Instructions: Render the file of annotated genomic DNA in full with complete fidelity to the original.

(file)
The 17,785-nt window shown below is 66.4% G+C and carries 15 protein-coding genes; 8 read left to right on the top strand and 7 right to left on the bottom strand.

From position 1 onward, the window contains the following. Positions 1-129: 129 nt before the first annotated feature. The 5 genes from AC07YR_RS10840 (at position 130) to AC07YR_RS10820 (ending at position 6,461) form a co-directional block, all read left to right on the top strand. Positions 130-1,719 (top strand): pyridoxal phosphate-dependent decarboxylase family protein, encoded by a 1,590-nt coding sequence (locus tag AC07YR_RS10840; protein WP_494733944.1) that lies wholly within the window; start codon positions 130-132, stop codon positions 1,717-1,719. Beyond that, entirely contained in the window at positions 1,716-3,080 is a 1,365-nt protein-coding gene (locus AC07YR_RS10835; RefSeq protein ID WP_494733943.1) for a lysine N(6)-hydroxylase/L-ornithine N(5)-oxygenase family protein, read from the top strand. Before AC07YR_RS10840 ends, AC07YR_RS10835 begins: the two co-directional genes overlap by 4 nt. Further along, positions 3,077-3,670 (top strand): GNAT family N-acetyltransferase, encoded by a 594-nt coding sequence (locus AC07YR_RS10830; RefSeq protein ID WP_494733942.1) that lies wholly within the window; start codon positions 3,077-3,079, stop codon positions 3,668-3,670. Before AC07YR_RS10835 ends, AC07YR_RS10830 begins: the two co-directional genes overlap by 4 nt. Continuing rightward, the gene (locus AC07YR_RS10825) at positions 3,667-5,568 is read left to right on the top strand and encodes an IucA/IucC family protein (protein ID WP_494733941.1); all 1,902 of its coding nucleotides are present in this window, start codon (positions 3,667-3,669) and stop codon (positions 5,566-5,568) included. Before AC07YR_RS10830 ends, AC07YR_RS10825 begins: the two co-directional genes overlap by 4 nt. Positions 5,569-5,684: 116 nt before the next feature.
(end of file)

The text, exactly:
The 17,785-nt window shown below is 66.4% G+C and carries 15 protein-coding genes; 8 read left to right on the top strand and 7 right to left on the bottom strand.

From position 1 onward, the window contains the following. Positions 1-129: 129 nt before the first annotated feature. The 5 genes from AC07YR_RS10840 (at position 130) to AC07YR_RS10820 (ending at position 6,461) form a co-directional block, all read left to right on the top strand. Positions 130-1,719 (top strand): pyridoxal phosphate-dependent decarboxylase family protein, encoded by a 1,590-nt coding sequence (locus tag AC07YR_RS10840; protein WP_494733944.1) that lies wholly within the window; start codon positions 130-132, stop codon positions 1,717-1,719. Beyond that, entirely contained in the window at positions 1,716-3,080 is a 1,365-nt protein-coding gene (locus AC07YR_RS10835; RefSeq protein ID WP_494733943.1) for a lysine N(6)-hydroxylase/L-ornithine N(5)-oxygenase family protein, read from the top strand. Before AC07YR_RS10840 ends, AC07YR_RS10835 begins: the two co-directional genes overlap by 4 nt. Further along, positions 3,077-3,670 (top strand): GNAT family N-acetyltransferase, encoded by a 594-nt coding sequence (locus AC07YR_RS10830; RefSeq protein ID WP_494733942.1) that lies wholly within the window; start codon positions 3,077-3,079, stop codon positions 3,668-3,670. Before AC07YR_RS10835 ends, AC07YR_RS10830 begins: the two co-directional genes overlap by 4 nt. Continuing rightward, the gene (locus AC07YR_RS10825) at positions 3,667-5,568 is read left to right on the top strand and encodes an IucA/IucC family protein (protein ID WP_494733941.1); all 1,902 of its coding nucleotides are present in this window, start codon (positions 3,667-3,669) and stop codon (positions 5,566-5,568) included. Before AC07YR_RS10830 ends, AC07YR_RS10825 begins: the two co-directional genes overlap by 4 nt. Positions 5,569-5,684: 116 nt before the next feature.